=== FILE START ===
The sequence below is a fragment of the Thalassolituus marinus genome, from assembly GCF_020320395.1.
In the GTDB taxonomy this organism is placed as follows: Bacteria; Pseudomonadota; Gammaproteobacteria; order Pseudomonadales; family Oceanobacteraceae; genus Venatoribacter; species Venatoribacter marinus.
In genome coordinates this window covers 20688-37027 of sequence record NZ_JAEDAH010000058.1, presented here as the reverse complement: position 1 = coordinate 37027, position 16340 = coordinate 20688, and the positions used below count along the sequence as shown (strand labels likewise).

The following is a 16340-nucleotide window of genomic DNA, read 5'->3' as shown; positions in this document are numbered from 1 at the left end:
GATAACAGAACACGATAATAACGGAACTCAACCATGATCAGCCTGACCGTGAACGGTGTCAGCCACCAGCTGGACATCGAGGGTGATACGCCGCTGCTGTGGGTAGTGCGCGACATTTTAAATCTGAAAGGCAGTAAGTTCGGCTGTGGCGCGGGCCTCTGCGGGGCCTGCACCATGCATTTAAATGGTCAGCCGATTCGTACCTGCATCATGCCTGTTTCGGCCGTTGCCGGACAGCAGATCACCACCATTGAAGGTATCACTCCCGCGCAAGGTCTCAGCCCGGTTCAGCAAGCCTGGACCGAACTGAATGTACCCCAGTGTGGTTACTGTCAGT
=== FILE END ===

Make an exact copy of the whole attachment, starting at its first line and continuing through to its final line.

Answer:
The sequence below is a fragment of the Thalassolituus marinus genome, from assembly GCF_020320395.1.
In the GTDB taxonomy this organism is placed as follows: Bacteria; Pseudomonadota; Gammaproteobacteria; order Pseudomonadales; family Oceanobacteraceae; genus Venatoribacter; species Venatoribacter marinus.
In genome coordinates this window covers 20688-37027 of sequence record NZ_JAEDAH010000058.1, presented here as the reverse complement: position 1 = coordinate 37027, position 16340 = coordinate 20688, and the positions used below count along the sequence as shown (strand labels likewise).

The following is a 16340-nucleotide window of genomic DNA, read 5'->3' as shown; positions in this document are numbered from 1 at the left end:
GATAACAGAACACGATAATAACGGAACTCAACCATGATCAGCCTGACCGTGAACGGTGTCAGCCACCAGCTGGACATCGAGGGTGATACGCCGCTGCTGTGGGTAGTGCGCGACATTTTAAATCTGAAAGGCAGTAAGTTCGGCTGTGGCGCGGGCCTCTGCGGGGCCTGCACCATGCATTTAAATGGTCAGCCGATTCGTACCTGCATCATGCCTGTTTCGGCCGTTGCCGGACAGCAGATCACCACCATTGAAGGTATCACTCCCGCGCAAGGTCTCAGCCCGGTTCAGCAAGCCTGGACCGAACTGAATGTACCCCAGTGTGGTTACTGTCAGT